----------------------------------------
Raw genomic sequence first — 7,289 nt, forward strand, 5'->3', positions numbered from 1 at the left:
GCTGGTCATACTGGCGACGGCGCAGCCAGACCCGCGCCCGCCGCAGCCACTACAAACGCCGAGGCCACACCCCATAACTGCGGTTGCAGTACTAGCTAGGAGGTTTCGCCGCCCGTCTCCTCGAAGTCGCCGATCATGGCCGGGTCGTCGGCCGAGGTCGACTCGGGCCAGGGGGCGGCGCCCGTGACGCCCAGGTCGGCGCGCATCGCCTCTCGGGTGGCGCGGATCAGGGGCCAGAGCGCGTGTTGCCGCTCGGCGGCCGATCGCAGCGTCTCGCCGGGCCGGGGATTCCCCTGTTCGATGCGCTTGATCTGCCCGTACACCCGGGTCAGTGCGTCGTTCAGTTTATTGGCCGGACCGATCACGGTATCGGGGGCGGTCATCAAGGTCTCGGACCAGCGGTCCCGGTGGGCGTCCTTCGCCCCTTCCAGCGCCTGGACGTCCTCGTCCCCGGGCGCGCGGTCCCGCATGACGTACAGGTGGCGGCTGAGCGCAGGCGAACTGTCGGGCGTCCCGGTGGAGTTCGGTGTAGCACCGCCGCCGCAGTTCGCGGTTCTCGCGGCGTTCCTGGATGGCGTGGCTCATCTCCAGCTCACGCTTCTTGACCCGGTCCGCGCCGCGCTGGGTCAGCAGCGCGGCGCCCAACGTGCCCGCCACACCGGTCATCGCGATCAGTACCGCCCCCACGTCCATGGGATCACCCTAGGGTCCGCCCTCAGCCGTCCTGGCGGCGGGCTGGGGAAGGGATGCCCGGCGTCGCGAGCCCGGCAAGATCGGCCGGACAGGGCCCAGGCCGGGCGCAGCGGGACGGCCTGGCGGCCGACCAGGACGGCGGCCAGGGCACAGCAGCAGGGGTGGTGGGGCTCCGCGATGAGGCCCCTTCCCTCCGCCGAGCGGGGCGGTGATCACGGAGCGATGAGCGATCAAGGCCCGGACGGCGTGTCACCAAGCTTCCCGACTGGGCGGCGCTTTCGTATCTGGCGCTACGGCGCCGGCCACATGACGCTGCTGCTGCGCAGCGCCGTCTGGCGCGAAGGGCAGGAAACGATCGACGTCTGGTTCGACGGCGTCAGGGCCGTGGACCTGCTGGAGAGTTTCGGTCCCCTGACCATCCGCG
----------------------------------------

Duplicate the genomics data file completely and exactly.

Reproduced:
Raw genomic sequence first — 7,289 nt, forward strand, 5'->3', positions numbered from 1 at the left:
GCTGGTCATACTGGCGACGGCGCAGCCAGACCCGCGCCCGCCGCAGCCACTACAAACGCCGAGGCCACACCCCATAACTGCGGTTGCAGTACTAGCTAGGAGGTTTCGCCGCCCGTCTCCTCGAAGTCGCCGATCATGGCCGGGTCGTCGGCCGAGGTCGACTCGGGCCAGGGGGCGGCGCCCGTGACGCCCAGGTCGGCGCGCATCGCCTCTCGGGTGGCGCGGATCAGGGGCCAGAGCGCGTGTTGCCGCTCGGCGGCCGATCGCAGCGTCTCGCCGGGCCGGGGATTCCCCTGTTCGATGCGCTTGATCTGCCCGTACACCCGGGTCAGTGCGTCGTTCAGTTTATTGGCCGGACCGATCACGGTATCGGGGGCGGTCATCAAGGTCTCGGACCAGCGGTCCCGGTGGGCGTCCTTCGCCCCTTCCAGCGCCTGGACGTCCTCGTCCCCGGGCGCGCGGTCCCGCATGACGTACAGGTGGCGGCTGAGCGCAGGCGAACTGTCGGGCGTCCCGGTGGAGTTCGGTGTAGCACCGCCGCCGCAGTTCGCGGTTCTCGCGGCGTTCCTGGATGGCGTGGCTCATCTCCAGCTCACGCTTCTTGACCCGGTCCGCGCCGCGCTGGGTCAGCAGCGCGGCGCCCAACGTGCCCGCCACACCGGTCATCGCGATCAGTACCGCCCCCACGTCCATGGGATCACCCTAGGGTCCGCCCTCAGCCGTCCTGGCGGCGGGCTGGGGAAGGGATGCCCGGCGTCGCGAGCCCGGCAAGATCGGCCGGACAGGGCCCAGGCCGGGCGCAGCGGGACGGCCTGGCGGCCGACCAGGACGGCGGCCAGGGCACAGCAGCAGGGGTGGTGGGGCTCCGCGATGAGGCCCCTTCCCTCCGCCGAGCGGGGCGGTGATCACGGAGCGATGAGCGATCAAGGCCCGGACGGCGTGTCACCAAGCTTCCCGACTGGGCGGCGCTTTCGTATCTGGCGCTACGGCGCCGGCCACATGACGCTGCTGCTGCGCAGCGCCGTCTGGCGCGAAGGGCAGGAAACGATCGACGTCTGGTTCGACGGCGTCAGGGCCGTGGACCTGCTGGAGAGTTTCGGTCCCCTGACCATCCGCG